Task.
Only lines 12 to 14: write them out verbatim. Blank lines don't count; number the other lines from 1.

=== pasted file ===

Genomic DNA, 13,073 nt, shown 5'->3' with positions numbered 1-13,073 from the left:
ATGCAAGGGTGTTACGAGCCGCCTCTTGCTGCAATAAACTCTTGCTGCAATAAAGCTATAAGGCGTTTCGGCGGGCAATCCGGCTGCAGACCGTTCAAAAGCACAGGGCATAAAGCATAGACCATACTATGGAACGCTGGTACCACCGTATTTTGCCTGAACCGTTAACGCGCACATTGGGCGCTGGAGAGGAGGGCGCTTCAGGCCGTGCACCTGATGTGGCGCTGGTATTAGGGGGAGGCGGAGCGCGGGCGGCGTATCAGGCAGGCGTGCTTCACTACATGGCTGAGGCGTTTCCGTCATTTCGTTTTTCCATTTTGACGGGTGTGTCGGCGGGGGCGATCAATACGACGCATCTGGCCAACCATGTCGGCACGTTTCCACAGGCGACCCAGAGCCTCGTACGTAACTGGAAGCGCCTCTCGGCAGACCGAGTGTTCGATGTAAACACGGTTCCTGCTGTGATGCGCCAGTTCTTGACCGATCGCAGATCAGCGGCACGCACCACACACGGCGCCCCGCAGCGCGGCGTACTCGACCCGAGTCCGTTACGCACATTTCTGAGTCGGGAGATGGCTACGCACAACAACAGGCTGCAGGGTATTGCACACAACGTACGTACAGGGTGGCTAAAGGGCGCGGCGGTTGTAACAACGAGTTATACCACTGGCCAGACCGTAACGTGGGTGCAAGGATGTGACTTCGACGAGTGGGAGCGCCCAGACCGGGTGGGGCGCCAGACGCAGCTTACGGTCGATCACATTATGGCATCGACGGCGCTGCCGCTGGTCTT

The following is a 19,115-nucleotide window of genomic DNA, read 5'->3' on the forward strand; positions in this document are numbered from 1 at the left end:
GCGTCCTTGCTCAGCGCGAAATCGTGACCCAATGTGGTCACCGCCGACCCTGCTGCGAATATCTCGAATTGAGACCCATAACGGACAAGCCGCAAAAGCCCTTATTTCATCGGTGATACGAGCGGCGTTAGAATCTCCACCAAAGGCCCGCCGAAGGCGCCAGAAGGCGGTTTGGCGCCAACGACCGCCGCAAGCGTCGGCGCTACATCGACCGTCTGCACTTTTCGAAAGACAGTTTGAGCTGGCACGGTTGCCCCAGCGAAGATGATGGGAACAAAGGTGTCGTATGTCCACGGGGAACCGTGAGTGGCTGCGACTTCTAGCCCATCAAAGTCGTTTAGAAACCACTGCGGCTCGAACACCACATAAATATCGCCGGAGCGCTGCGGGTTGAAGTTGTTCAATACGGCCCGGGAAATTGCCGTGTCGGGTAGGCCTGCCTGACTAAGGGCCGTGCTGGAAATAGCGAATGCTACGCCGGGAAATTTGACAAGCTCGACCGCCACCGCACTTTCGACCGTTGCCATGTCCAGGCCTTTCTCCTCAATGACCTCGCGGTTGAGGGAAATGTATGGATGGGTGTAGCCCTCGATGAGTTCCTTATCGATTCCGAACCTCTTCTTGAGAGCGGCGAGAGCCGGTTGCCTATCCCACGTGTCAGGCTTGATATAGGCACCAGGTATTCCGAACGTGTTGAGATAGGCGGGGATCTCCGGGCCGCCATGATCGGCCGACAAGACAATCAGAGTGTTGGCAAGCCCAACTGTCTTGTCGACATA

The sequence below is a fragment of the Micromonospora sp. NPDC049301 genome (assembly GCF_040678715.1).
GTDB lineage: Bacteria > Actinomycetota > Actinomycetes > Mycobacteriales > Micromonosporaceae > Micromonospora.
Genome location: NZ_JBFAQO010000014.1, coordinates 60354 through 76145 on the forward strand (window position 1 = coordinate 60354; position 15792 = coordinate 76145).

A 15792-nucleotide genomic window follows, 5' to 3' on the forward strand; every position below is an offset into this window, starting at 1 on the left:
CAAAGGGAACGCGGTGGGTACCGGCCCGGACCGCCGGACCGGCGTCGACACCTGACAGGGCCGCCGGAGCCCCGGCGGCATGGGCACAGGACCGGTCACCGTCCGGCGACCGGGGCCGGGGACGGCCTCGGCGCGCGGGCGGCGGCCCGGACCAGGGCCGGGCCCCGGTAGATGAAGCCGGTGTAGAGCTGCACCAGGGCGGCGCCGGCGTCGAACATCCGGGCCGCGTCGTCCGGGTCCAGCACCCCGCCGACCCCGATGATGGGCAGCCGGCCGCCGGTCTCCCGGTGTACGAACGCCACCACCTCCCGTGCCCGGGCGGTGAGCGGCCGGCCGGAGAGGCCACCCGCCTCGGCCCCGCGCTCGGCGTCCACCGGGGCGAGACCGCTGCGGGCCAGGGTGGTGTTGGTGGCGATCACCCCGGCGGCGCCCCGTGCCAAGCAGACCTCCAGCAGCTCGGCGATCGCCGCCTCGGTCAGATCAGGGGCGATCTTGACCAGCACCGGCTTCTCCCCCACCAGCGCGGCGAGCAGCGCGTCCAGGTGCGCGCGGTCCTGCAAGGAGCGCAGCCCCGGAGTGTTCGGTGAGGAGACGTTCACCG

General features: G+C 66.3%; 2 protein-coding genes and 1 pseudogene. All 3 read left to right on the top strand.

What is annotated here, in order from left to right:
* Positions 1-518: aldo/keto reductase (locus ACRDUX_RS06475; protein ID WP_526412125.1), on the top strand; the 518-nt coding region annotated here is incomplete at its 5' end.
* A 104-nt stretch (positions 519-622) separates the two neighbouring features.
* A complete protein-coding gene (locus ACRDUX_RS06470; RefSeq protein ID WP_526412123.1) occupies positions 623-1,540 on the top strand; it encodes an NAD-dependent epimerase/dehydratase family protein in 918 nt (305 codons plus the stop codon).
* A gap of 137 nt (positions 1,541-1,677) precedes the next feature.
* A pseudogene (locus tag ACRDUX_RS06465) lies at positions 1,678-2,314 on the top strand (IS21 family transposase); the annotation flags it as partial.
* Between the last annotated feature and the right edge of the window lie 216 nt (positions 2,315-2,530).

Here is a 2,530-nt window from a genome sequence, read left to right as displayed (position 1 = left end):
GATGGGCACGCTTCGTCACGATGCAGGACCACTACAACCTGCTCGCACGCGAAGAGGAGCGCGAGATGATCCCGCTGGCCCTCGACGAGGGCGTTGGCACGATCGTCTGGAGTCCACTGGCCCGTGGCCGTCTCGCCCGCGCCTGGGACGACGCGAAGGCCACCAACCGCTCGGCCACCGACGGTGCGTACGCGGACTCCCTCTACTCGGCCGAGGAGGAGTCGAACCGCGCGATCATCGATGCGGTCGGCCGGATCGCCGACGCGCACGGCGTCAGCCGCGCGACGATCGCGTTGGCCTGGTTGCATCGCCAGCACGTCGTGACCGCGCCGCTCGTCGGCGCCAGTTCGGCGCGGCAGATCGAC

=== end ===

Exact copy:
* Positions 1-518: aldo/keto reductase (locus ACRDUX_RS06475; protein ID WP_526412125.1), on the top strand; the 518-nt coding region annotated here is incomplete at its 5' end.
* A 104-nt stretch (positions 519-622) separates the two neighbouring features.
* A complete protein-coding gene (locus ACRDUX_RS06470; RefSeq protein ID WP_526412123.1) occupies positions 623-1,540 on the top strand; it encodes an NAD-dependent epimerase/dehydratase family protein in 918 nt (305 codons plus the stop codon).